Why? As Syrovya delivered their sentence they laughed and joked with each other, a reaction the court seemed to find offensive, but their smiles and headshakes reflected the incredulity most people who have followed the trial have felt. “We are freer than those who are prosecuting us," Tolokonnikova said in an impassioned speech given at their hearing. "We can say everything we want, and they have their mouths shut, and are puppets."

As the police vans led the trio away, supporters across the globe united in protest, from home grown Russian supporters outside the court, to a topless chainsaw wielding member of Ukrainian women’s rights activists Femen hacking down a cross in Kiev, whilst in London hundreds of people flocked to the Royal Court theatre where live translations of the trial were performed by actresses.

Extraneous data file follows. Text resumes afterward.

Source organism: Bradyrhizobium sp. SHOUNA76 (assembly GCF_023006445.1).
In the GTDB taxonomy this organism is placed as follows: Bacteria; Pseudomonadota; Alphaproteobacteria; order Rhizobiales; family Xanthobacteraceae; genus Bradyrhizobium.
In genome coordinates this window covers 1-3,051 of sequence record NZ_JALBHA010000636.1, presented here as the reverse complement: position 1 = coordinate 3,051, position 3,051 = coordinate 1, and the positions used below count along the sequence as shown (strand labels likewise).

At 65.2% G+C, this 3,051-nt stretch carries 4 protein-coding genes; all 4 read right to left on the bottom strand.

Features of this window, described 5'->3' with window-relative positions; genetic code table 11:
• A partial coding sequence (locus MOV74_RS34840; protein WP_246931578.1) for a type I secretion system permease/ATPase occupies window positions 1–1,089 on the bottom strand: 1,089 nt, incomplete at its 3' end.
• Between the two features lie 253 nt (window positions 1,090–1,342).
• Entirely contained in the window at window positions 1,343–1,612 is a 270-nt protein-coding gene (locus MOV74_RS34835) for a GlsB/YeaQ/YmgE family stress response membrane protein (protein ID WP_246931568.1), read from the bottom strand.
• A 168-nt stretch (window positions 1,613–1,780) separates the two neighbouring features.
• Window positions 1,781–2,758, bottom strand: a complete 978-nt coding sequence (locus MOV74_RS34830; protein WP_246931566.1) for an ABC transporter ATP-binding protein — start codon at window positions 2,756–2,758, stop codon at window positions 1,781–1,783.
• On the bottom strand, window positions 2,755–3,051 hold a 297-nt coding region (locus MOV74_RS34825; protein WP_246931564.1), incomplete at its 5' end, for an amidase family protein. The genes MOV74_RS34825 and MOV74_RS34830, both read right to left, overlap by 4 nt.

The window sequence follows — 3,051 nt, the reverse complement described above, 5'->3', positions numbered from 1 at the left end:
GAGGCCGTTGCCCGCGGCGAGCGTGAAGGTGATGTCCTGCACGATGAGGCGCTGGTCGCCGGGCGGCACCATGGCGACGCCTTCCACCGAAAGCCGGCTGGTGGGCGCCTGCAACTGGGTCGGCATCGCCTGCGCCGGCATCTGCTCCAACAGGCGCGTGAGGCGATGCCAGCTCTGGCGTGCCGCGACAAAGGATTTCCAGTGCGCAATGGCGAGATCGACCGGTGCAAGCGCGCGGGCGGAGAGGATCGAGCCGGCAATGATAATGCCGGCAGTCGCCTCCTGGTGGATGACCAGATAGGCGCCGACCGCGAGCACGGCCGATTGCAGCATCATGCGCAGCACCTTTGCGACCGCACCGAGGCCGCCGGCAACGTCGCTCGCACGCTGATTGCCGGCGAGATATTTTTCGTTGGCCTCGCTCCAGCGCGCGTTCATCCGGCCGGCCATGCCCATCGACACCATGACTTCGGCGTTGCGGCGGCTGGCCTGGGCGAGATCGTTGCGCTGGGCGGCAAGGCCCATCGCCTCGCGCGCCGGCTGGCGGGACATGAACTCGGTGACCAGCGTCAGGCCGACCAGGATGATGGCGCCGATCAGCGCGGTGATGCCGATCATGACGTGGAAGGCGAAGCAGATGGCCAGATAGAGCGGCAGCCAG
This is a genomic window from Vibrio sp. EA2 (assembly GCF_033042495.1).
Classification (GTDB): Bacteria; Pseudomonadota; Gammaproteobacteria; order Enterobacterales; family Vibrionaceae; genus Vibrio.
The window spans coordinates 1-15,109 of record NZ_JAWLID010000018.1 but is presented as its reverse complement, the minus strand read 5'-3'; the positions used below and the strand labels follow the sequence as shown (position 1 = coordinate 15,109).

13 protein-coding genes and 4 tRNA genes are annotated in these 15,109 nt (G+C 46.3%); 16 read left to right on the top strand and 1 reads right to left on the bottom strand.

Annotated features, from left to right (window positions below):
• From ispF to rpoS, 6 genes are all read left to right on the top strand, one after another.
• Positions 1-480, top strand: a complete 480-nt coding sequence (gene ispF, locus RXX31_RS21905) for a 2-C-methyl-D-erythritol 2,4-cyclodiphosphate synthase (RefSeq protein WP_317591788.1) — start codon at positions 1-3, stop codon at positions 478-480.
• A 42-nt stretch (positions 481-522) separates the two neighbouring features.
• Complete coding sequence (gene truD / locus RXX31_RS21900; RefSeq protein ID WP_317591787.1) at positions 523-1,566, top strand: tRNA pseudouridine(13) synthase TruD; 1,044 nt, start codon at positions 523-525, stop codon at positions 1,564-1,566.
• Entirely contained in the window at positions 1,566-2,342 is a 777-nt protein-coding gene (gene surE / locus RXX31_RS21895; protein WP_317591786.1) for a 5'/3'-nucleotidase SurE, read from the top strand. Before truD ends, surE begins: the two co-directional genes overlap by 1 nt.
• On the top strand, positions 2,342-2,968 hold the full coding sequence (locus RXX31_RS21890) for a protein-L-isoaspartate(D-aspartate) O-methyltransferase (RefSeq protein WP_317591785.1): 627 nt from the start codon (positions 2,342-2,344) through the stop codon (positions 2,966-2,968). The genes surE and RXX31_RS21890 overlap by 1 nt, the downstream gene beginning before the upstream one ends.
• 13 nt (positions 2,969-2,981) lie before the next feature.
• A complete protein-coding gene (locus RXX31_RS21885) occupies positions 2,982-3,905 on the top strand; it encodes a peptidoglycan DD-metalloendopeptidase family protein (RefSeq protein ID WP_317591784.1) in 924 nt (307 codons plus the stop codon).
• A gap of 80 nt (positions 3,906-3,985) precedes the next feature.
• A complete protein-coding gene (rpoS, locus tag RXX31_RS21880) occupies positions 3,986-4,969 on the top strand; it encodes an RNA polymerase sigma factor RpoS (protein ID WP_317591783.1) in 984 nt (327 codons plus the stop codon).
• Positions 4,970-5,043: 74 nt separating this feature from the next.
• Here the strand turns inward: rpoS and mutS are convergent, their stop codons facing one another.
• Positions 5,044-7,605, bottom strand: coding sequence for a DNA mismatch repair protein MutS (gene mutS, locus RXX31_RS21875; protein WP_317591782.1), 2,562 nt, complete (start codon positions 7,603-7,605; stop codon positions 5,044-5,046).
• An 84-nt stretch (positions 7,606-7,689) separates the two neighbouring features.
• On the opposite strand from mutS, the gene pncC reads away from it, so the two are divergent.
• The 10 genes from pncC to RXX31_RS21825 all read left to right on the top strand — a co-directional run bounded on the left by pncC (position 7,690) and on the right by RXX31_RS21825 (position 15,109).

Wednesday, 15 August 2012

Supermodels Finale

Loved this article found on The Business of Fashion and felt it was worth reproducing for the benefit of Fashion Bloggers followers.  Made me LOL:

But what of British fashion’s role in these London Olympic Games?
Stella McCartney created the kit for Team GB. And Tom Ford and Thom Sweeney dressed Daniel Craig and David Beckham, respectively, in tuxedos for their James Bond cameos in the Opening Ceremony. But apart from that, British fashion was noticeably absent…until the Closing Ceremony.